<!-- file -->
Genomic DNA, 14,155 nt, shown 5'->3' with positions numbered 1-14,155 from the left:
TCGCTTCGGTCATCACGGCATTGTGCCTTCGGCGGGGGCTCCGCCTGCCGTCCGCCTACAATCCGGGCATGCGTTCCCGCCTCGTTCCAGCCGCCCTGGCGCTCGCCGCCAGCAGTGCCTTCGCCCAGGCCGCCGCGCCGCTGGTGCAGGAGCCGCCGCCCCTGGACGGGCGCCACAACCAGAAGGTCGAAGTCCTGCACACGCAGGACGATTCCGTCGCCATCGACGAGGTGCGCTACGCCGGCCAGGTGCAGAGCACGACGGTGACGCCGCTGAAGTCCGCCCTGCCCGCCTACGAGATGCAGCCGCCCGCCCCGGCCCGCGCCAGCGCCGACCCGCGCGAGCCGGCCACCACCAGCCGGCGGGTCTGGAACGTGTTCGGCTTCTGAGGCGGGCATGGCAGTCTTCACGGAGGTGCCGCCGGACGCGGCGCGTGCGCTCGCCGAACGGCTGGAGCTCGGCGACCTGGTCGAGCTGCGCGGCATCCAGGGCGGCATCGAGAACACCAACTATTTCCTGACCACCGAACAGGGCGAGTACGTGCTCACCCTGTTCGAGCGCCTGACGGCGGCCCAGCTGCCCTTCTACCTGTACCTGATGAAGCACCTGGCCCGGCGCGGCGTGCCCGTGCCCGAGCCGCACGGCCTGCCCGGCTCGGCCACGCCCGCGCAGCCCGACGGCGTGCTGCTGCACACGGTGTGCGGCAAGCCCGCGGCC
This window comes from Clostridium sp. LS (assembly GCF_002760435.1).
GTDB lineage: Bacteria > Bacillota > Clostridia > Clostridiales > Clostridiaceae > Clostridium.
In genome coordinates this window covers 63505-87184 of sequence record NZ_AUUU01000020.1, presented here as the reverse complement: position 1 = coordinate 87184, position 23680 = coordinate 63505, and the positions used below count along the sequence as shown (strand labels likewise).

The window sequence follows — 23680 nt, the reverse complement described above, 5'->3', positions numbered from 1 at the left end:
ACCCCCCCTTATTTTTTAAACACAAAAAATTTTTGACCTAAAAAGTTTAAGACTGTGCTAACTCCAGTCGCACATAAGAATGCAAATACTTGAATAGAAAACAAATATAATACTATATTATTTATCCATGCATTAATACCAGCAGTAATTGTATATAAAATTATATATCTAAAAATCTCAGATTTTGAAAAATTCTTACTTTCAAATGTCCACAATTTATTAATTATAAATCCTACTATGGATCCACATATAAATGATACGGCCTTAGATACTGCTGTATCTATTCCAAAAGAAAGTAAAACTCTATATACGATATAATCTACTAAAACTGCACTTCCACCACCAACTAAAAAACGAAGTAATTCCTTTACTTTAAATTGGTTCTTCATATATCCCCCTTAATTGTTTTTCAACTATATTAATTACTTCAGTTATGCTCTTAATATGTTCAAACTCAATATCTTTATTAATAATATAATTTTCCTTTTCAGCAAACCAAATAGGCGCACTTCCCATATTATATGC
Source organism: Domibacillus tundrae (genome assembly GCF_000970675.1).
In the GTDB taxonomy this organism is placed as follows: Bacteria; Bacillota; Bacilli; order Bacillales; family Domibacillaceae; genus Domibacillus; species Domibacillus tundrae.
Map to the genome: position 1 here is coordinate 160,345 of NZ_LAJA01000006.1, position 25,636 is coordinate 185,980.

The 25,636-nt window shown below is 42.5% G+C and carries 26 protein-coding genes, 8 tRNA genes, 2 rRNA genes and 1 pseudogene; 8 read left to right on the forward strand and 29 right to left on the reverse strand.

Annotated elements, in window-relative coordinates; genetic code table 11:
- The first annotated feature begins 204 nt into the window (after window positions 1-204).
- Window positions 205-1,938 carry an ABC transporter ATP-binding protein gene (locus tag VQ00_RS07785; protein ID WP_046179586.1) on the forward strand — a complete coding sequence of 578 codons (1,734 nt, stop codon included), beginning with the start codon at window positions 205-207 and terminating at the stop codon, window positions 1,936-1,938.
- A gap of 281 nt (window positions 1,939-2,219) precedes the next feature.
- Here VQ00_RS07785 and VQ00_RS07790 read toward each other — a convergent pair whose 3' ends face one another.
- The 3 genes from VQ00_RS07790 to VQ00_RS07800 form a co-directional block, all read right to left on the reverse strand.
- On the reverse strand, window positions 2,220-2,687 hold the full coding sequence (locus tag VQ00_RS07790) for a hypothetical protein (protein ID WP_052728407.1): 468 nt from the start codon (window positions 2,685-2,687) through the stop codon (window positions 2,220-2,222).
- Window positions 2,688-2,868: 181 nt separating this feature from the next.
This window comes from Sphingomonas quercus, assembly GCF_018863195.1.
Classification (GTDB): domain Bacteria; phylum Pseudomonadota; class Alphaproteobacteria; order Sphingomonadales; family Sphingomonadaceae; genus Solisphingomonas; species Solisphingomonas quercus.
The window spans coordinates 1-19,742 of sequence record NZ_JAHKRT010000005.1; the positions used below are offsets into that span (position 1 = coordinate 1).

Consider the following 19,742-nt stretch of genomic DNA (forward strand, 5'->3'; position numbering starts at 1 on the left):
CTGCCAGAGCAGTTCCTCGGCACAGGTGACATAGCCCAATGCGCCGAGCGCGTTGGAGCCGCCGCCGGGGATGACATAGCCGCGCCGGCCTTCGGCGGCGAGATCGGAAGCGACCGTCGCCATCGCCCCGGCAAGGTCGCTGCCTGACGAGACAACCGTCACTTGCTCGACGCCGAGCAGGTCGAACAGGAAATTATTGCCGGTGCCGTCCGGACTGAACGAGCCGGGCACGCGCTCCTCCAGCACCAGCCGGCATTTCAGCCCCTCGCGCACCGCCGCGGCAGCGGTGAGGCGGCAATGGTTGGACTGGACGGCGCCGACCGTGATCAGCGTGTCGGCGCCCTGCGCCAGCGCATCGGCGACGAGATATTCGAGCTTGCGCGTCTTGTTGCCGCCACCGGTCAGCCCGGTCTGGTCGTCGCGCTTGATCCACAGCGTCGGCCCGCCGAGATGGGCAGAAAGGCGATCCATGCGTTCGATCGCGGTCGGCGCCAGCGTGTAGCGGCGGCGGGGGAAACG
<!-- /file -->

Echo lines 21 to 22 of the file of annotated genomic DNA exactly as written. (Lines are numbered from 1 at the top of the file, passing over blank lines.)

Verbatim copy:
Classification (GTDB): domain Bacteria; phylum Pseudomonadota; class Alphaproteobacteria; order Sphingomonadales; family Sphingomonadaceae; genus Solisphingomonas; species Solisphingomonas quercus.
The window spans coordinates 1-19,742 of sequence record NZ_JAHKRT010000005.1; the positions used below are offsets into that span (position 1 = coordinate 1).